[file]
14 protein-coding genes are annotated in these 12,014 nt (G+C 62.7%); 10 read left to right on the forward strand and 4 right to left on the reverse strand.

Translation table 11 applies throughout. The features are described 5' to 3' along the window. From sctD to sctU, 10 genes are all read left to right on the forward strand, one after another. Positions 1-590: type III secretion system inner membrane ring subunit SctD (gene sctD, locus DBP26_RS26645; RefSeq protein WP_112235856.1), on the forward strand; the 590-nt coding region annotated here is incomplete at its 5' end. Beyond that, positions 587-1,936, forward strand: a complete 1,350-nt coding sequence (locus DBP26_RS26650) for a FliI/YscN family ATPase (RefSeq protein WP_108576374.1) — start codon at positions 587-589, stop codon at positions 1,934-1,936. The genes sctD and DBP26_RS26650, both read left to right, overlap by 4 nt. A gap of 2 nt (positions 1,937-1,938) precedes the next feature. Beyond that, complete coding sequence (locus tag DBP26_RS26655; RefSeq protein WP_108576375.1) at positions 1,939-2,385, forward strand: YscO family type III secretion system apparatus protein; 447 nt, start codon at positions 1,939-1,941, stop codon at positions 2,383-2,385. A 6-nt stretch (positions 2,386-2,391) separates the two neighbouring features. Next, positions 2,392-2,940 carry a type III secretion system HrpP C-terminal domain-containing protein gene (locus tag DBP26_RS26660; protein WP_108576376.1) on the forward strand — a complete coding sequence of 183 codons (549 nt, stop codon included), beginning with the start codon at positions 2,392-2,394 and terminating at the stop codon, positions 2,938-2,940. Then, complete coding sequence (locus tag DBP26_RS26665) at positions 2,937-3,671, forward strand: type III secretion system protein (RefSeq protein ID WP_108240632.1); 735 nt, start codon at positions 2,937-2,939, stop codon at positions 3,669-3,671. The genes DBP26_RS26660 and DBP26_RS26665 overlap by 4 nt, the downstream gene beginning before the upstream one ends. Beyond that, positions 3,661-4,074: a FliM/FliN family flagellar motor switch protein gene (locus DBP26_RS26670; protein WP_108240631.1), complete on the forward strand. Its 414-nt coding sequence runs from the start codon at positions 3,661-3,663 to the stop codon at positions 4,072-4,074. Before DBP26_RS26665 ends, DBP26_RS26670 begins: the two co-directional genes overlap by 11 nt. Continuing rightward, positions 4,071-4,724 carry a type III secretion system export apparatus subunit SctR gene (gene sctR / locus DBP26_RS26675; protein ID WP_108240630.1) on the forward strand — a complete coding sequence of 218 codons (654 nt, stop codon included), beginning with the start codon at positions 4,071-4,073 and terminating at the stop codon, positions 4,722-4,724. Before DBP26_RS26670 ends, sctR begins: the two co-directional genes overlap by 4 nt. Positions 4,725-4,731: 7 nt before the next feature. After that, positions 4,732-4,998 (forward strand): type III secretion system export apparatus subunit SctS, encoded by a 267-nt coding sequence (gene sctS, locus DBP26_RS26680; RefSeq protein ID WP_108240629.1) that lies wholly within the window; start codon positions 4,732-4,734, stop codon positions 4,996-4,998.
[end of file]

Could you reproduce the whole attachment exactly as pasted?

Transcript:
14 protein-coding genes are annotated in these 12,014 nt (G+C 62.7%); 10 read left to right on the forward strand and 4 right to left on the reverse strand.

Translation table 11 applies throughout. The features are described 5' to 3' along the window. From sctD to sctU, 10 genes are all read left to right on the forward strand, one after another. Positions 1-590: type III secretion system inner membrane ring subunit SctD (gene sctD, locus DBP26_RS26645; RefSeq protein WP_112235856.1), on the forward strand; the 590-nt coding region annotated here is incomplete at its 5' end. Beyond that, positions 587-1,936, forward strand: a complete 1,350-nt coding sequence (locus DBP26_RS26650) for a FliI/YscN family ATPase (RefSeq protein WP_108576374.1) — start codon at positions 587-589, stop codon at positions 1,934-1,936. The genes sctD and DBP26_RS26650, both read left to right, overlap by 4 nt. A gap of 2 nt (positions 1,937-1,938) precedes the next feature. Beyond that, complete coding sequence (locus tag DBP26_RS26655; RefSeq protein WP_108576375.1) at positions 1,939-2,385, forward strand: YscO family type III secretion system apparatus protein; 447 nt, start codon at positions 1,939-1,941, stop codon at positions 2,383-2,385. A 6-nt stretch (positions 2,386-2,391) separates the two neighbouring features. Next, positions 2,392-2,940 carry a type III secretion system HrpP C-terminal domain-containing protein gene (locus tag DBP26_RS26660; protein WP_108576376.1) on the forward strand — a complete coding sequence of 183 codons (549 nt, stop codon included), beginning with the start codon at positions 2,392-2,394 and terminating at the stop codon, positions 2,938-2,940. Then, complete coding sequence (locus tag DBP26_RS26665) at positions 2,937-3,671, forward strand: type III secretion system protein (RefSeq protein ID WP_108240632.1); 735 nt, start codon at positions 2,937-2,939, stop codon at positions 3,669-3,671. The genes DBP26_RS26660 and DBP26_RS26665 overlap by 4 nt, the downstream gene beginning before the upstream one ends. Beyond that, positions 3,661-4,074: a FliM/FliN family flagellar motor switch protein gene (locus DBP26_RS26670; protein WP_108240631.1), complete on the forward strand. Its 414-nt coding sequence runs from the start codon at positions 3,661-3,663 to the stop codon at positions 4,072-4,074. Before DBP26_RS26665 ends, DBP26_RS26670 begins: the two co-directional genes overlap by 11 nt. Continuing rightward, positions 4,071-4,724 carry a type III secretion system export apparatus subunit SctR gene (gene sctR / locus DBP26_RS26675; protein ID WP_108240630.1) on the forward strand — a complete coding sequence of 218 codons (654 nt, stop codon included), beginning with the start codon at positions 4,071-4,073 and terminating at the stop codon, positions 4,722-4,724. Before DBP26_RS26670 ends, sctR begins: the two co-directional genes overlap by 4 nt. Positions 4,725-4,731: 7 nt before the next feature. After that, positions 4,732-4,998 (forward strand): type III secretion system export apparatus subunit SctS, encoded by a 267-nt coding sequence (gene sctS, locus DBP26_RS26680; RefSeq protein ID WP_108240629.1) that lies wholly within the window; start codon positions 4,732-4,734, stop codon positions 4,996-4,998.